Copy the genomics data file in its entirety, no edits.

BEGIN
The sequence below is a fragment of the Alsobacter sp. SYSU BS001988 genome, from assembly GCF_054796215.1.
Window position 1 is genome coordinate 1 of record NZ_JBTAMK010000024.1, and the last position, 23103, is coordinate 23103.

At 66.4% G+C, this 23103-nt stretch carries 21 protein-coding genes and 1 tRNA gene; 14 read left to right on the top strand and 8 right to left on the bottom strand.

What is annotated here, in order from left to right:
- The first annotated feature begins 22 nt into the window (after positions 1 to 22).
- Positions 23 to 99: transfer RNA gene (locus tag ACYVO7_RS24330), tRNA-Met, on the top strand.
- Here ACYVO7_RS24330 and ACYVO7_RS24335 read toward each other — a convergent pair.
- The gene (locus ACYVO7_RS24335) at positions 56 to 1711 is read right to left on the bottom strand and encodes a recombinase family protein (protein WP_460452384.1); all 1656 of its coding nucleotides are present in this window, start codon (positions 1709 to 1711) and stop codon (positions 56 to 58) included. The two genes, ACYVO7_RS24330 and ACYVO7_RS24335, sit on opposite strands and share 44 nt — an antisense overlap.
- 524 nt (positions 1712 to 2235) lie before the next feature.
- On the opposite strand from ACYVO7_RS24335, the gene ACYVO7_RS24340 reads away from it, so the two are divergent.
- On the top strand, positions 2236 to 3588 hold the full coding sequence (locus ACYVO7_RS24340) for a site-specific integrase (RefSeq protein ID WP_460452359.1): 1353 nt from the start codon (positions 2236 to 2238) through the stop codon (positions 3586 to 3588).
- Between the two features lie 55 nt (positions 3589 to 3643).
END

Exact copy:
The sequence below is a fragment of the Alsobacter sp. SYSU BS001988 genome, from assembly GCF_054796215.1.
Window position 1 is genome coordinate 1 of record NZ_JBTAMK010000024.1, and the last position, 23103, is coordinate 23103.

At 66.4% G+C, this 23103-nt stretch carries 21 protein-coding genes and 1 tRNA gene; 14 read left to right on the top strand and 8 right to left on the bottom strand.

What is annotated here, in order from left to right:
- The first annotated feature begins 22 nt into the window (after positions 1 to 22).
- Positions 23 to 99: transfer RNA gene (locus tag ACYVO7_RS24330), tRNA-Met, on the top strand.
- Here ACYVO7_RS24330 and ACYVO7_RS24335 read toward each other — a convergent pair.
- The gene (locus ACYVO7_RS24335) at positions 56 to 1711 is read right to left on the bottom strand and encodes a recombinase family protein (protein WP_460452384.1); all 1656 of its coding nucleotides are present in this window, start codon (positions 1709 to 1711) and stop codon (positions 56 to 58) included. The two genes, ACYVO7_RS24330 and ACYVO7_RS24335, sit on opposite strands and share 44 nt — an antisense overlap.
- 524 nt (positions 1712 to 2235) lie before the next feature.
- On the opposite strand from ACYVO7_RS24335, the gene ACYVO7_RS24340 reads away from it, so the two are divergent.
- On the top strand, positions 2236 to 3588 hold the full coding sequence (locus ACYVO7_RS24340) for a site-specific integrase (RefSeq protein ID WP_460452359.1): 1353 nt from the start codon (positions 2236 to 2238) through the stop codon (positions 3586 to 3588).
- Between the two features lie 55 nt (positions 3589 to 3643).